"What happens if someone doesn't take the suggestion?"

"It happens every so often. People are easy to manipulate when they're distracted or emotional, but when they're calm or centered or zen or whatever you want to call it, they're harder to convince. Also, the more detailed one of my suggestions is, the less likely it is that they'll believe it. And the simpler my suggestion, the more the person can use their own imagination to expound upon it." Miranda was smiling and nodding her head. She was indeed a wide-eyed listener. "So, why do you want to know about this?" Thomas slowed his pace and looked into Miranda face. who is this girl? What does she want?

Miranda leaned in to tell a secret. Her face was serious, but somehow still smiling. She spoke in a hushed voice, "I have a super power, too."

Sunday, August 07, 2005


Plaid Shirt was fifty paces ahead of Miranda, walking lazily with long strides. He was tapping his pack of cigarettes against the butt of his hand. He ripped off the packaging and threw it into an alley as he passed. Miranda shook her head in disappointment. Without warning Plaid Shirt stopped and began to turn. Caught off guard and suddenly ashamed for stalking this man, Miranda conspicuously turned and inspected the stoop of the building next to her. Miranda's indiscreet action caught the eye of Plaid Shirt, and he inspected her for a few seconds before lifting a lighter to the cigarette dangling out of his mouth, shielding the flame from the breeze. His gaze stayed on Miranda for a few more seconds as he took the first drag off his cigarette and exhaled a cloud of smoke. He turned back and continued on his way. Miranda sighed and shook her head again. What am I doing? she thought. Nevertheless, she continued her pursuit.

Over the next block, Miranda slowly closed the gap, all the time trying to come up with a rational reason for following this guy. She kept thinking about what Alex had told her about their kind of people and the energy that bound them all together. It had sounded a little crazy to her then, but it she thought that it might be starting to make sense. Miranda was so close behind the man in the plaid shirt now that she could smell his cigarette smoke.

Plaid Shirt flicked his cigarette butt into the street and gave a sly look over his shoulder. As he expected, Miranda was still following him, only closer than expected. Miranda noticed his backward glance and thought, I'd better come up with something to say before he gets anxious about be following him. But what do you say to in a situation like this? 'Hey, I know you've got powers; I saw you use them on people. That's pretty cool.'

Miranda blinked and he was gone. She stopped. Her eyes were wide in disbelief. The man in the plaid shirt, who had been not more than five feet in front of her, had vanished. Miranda looked around to see if she had just missed him duck into a doorway or cross the street. But that's impossible, she thought, I was staring at his back one second, and the next second he just wasn't there. What's going on?

A voice from behind her spoke, “Quit following me.” Miranda spun around but no one was there except for an elderly man twenty feet away, inching his way up the sidewalk.

Miranda knew the voice belonged to the man in the plaid shirt. She wanted to see him, to talk to him. She wanted to tell him that she knew had a secret, that she did, too, and that he shouldn't be ashamed of it or scared of other people. She wanted to tell him something reassuring and eloquent. All she managed to squeeze out was a frightened “Hello?”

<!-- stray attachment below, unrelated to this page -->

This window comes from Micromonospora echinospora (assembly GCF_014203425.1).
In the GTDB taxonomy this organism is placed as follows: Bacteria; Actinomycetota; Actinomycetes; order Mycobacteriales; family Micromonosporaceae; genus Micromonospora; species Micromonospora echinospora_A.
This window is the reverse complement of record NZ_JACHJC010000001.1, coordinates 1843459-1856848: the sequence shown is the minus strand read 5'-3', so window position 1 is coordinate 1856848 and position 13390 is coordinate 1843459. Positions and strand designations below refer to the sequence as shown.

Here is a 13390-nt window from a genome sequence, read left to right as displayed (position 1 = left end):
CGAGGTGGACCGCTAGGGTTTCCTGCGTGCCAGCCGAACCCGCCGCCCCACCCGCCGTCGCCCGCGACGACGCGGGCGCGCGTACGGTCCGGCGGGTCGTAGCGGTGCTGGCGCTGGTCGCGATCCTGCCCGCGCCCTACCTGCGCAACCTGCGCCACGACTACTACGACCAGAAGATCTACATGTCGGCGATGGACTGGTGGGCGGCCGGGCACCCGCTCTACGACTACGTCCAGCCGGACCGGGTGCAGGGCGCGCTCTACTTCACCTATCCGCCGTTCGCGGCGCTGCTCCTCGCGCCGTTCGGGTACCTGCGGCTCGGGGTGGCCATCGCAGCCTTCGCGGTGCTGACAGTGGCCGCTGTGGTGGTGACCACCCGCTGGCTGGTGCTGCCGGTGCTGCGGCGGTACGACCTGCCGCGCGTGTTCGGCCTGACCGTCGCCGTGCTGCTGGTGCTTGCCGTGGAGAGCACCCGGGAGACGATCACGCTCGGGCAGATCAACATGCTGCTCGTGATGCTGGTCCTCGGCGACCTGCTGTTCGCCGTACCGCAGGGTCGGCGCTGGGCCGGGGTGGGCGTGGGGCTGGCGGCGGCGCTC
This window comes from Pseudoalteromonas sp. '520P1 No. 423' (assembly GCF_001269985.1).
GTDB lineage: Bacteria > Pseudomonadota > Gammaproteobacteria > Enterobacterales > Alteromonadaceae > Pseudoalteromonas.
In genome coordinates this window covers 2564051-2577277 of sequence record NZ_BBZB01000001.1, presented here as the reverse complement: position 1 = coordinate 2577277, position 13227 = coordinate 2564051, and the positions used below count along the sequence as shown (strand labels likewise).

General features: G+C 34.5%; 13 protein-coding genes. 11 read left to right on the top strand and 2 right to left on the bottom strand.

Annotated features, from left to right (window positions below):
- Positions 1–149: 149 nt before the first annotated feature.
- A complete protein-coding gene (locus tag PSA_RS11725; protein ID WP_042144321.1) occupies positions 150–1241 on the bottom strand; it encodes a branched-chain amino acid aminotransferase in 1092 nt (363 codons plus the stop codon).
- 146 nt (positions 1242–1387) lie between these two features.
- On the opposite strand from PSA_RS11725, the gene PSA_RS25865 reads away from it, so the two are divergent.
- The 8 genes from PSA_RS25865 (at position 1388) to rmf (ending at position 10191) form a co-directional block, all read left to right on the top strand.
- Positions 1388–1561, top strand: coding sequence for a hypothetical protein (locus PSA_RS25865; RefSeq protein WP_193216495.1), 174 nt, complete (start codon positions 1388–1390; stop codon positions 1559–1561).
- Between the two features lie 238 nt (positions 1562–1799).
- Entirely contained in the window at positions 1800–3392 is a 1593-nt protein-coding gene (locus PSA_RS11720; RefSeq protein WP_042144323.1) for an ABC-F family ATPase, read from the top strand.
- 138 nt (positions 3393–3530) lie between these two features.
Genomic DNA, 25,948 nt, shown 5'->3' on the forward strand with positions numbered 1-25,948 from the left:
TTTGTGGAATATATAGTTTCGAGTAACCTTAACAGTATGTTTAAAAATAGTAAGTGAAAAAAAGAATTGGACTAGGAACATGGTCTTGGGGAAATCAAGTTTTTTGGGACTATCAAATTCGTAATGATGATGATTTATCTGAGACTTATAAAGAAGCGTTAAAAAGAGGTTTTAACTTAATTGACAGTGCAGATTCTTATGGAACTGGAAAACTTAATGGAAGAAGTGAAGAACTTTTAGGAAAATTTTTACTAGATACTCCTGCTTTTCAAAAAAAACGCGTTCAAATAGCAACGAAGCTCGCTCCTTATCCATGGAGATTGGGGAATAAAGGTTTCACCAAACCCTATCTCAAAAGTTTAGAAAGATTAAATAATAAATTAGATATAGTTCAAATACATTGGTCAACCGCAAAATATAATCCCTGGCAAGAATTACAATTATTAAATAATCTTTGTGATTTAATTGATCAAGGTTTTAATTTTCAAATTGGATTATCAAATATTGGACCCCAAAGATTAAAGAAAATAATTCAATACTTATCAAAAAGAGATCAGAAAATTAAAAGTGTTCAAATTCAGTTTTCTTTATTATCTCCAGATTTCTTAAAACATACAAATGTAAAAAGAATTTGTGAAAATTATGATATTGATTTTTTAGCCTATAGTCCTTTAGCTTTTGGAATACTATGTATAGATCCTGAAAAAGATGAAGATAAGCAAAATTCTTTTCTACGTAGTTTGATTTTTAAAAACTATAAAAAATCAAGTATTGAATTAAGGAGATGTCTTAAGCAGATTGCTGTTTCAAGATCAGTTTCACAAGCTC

“Quit following me,” repeated the disembodied voice, a little more stern this time, and from the other direction. Miranda spun again. There was no one near her.

“I . . . I . . . saw what you did,” stuttered Miranda. There was no response. “Hello?” Still nothing. Miranda stood for a while listening while people walked by. Miranda sighed. I messed this one up. I should have just said something. “Sorry I creeped you out,” she said mostly to herself. She turned to walk back. Where was I even going before all this? she wondered.

“What do you want?” asked the man in the plaid shirt, suddenly standng next to Miranda. His face was serious, and his eyes were fixed on hers.

She yelped, stumbled sideways, and fell on her backside. “Holy shit! You scared me.” Even this reaction was somehow fairly nonchalant, given the circumstances.

A charmingly devilish grin spread across Plaid Shirt's face at Miranda's startled but calm composure, then it disappeared as quickly as he had. He returned to wearing a scowl. “No one will believe you if you told them. I didn't rob him anyway,” he stated.

“What?” Miranda tried to calm her fluttering heart.

“I didn't rob that guy in the store, he gave me the money. I didn't use a gun or even threaten him.”

“I didn't mean that.” Miranda looked up. “Can you help me up?” she asked, still shaken by the disappearing/reappearing act.

Plaid Shirt cautiously offered his hand to Miranda. She grabbed it, and he began to hoist her up. She weighed a lot more than he had expected. She held on to his hand even after she was up and the began to shake it, “My name's Miranda, by the way.”

“My name's, uh, Thomas,” he said suddenly looking much less angry and much more nervous. Thomas couldn't tell whether this girl was a threat or not. Her politeness and amazingly relative calm about his invisibilty stunt made him want ot lower his defences. But doubtful thoughts entered his mind, Why was she folling me? What does she want? He looked at her face and suddenly realized how pretty she was. His eyes couldn't hold her gaze, and he looked down at her shoes. She has cute shoes. Miranda smiled in her eyes and let go of his hand.

Thursday, August 04, 2005

I Haven't Forgotten

I thought that I would just let my faithful readers (if there are any) know that I haven't been completely neglecting to post, I've been working on a couple posts, but they are still in draft form. I'll try getting one, if not both, of them polished and ready to post by tonight.

Circa Now